Childhood Dementia

Although dementia is most often seen in adults, childhood dementia does occur. Infections and poisoning can lead to dementia in children as well as in adults. Also, some disorders can cause childhood dementia, such as Niemann-Pick disease, Batten disease, Lafora body disease, and other medical conditions.

Does Dementia Occur in Children?

While dementia most commonly affects adults, it can also occur in children. For example, infections and poisoning can lead to dementia in people of any age. In addition, some disorders normally unique to children can cause childhood dementia.
 
Conditions that can cause dementia in childhood include:
 
  • Niemann-Pick disease
  • Batten disease
  • Lafora body disease
  • Other medical conditions.
 

Childhood Dementia and Niemann-Pick Disease

Niemann-Pick disease is a group of inherited disorders that affect metabolism and are caused by specific genetic mutations. People with Niemann-Pick disease cannot properly metabolize cholesterol and other lipids. Therefore, excessive amounts of cholesterol accumulate in the liver and spleen and excessive amounts of other lipids accumulate in the brain.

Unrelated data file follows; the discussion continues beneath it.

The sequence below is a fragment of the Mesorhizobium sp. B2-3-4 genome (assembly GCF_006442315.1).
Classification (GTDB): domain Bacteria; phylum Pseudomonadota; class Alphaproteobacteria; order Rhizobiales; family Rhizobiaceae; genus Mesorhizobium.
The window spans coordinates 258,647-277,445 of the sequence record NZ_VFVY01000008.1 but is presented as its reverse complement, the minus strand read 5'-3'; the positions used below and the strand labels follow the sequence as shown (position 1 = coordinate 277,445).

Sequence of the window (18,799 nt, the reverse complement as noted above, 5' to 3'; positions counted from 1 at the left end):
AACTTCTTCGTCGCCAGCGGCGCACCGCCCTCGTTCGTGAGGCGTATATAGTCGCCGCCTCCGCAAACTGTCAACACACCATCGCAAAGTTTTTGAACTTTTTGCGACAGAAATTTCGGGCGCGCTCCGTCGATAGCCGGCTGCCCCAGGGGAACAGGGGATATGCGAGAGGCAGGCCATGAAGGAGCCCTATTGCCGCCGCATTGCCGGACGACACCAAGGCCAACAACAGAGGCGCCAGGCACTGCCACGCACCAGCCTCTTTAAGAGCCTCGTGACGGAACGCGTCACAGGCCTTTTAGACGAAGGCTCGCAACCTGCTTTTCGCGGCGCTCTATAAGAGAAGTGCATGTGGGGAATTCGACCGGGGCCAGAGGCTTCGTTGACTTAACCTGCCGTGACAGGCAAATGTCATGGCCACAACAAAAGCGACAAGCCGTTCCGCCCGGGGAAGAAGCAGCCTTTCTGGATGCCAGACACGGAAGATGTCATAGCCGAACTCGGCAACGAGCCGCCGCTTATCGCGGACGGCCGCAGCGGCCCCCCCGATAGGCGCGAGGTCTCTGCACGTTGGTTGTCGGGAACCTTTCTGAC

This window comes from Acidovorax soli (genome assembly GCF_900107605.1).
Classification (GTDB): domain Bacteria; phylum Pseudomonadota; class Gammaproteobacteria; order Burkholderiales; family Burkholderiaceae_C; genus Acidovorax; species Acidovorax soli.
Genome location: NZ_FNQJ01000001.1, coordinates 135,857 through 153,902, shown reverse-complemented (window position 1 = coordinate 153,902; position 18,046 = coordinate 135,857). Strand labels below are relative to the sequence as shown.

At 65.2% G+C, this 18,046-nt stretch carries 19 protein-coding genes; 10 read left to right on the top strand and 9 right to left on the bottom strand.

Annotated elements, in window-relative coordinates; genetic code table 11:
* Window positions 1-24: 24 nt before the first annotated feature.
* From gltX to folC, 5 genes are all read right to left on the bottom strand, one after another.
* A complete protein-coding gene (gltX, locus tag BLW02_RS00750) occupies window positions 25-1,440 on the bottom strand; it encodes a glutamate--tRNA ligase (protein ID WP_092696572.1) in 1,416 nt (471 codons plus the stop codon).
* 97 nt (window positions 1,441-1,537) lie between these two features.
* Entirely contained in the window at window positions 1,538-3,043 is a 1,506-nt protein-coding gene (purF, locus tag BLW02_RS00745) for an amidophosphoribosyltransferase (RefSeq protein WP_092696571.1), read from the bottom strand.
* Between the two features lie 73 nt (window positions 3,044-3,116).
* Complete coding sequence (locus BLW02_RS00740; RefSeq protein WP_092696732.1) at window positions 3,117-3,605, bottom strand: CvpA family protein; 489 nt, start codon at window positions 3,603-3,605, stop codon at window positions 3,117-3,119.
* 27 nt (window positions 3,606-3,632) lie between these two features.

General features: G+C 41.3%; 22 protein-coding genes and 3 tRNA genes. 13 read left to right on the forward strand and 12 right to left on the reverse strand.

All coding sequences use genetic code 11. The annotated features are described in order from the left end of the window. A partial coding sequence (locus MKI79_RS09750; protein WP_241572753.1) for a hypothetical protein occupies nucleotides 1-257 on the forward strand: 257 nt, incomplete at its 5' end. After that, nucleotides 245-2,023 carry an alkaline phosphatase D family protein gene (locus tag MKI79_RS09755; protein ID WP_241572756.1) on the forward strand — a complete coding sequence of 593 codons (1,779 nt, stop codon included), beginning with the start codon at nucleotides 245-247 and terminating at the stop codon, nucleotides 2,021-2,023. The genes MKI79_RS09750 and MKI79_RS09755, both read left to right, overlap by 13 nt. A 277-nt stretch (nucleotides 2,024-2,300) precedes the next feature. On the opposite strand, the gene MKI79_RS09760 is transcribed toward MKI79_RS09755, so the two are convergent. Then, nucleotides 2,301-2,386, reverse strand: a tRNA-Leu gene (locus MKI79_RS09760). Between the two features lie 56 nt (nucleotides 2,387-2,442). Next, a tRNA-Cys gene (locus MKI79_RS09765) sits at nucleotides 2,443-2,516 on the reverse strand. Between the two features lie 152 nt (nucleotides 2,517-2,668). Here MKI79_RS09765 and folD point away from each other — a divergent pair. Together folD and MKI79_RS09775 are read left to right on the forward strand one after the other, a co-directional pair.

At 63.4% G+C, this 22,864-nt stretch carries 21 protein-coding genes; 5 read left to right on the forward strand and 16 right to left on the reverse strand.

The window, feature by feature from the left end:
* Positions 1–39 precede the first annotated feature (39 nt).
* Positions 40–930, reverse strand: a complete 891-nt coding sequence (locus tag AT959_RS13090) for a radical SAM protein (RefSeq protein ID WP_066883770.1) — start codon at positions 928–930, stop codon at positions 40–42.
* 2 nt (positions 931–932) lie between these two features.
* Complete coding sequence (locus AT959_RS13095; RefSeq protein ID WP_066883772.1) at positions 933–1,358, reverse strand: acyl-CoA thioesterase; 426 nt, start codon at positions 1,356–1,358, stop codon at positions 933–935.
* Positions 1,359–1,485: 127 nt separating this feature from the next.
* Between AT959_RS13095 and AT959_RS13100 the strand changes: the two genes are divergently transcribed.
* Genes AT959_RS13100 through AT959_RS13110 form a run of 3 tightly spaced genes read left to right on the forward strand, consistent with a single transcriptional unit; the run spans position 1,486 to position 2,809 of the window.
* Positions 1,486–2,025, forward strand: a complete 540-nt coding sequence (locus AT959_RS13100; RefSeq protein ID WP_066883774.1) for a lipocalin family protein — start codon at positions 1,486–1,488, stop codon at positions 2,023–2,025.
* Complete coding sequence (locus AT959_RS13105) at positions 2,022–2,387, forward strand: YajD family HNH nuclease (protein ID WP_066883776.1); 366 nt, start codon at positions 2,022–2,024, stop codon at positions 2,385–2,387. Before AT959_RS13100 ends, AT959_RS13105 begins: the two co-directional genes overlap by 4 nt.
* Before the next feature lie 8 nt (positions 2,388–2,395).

Symptoms of Niemann-Pick disease may include:
 
  • Dementia
  • Confusion
  • Problems with learning and memory.
 
Niemann-Pick disease usually begins in young school-age children but it may also appear during teen years or early adulthood.
 

Batten Disease and Childhood Dementia

Batten disease is a fatal, hereditary disorder of the nervous system that begins in childhood. Symptoms of Batten disease are linked to a buildup of substances called lipopigments in the body's tissues. Early symptoms of Batten disease include:
 
  • Personality and behavior changes
  • Slow learning
  • Clumsiness
  • Stumbling.
 
Over time, children who are affected with Batten disease suffer:
 
  • Mental impairment
  • Seizures
  • Progressive loss of sight and motor skills.
 
Eventually, children with Batten disease will develop childhood dementia and become blind and bedridden. The disease is often fatal by the late teens or 20s.
 
 
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Information on Dementia

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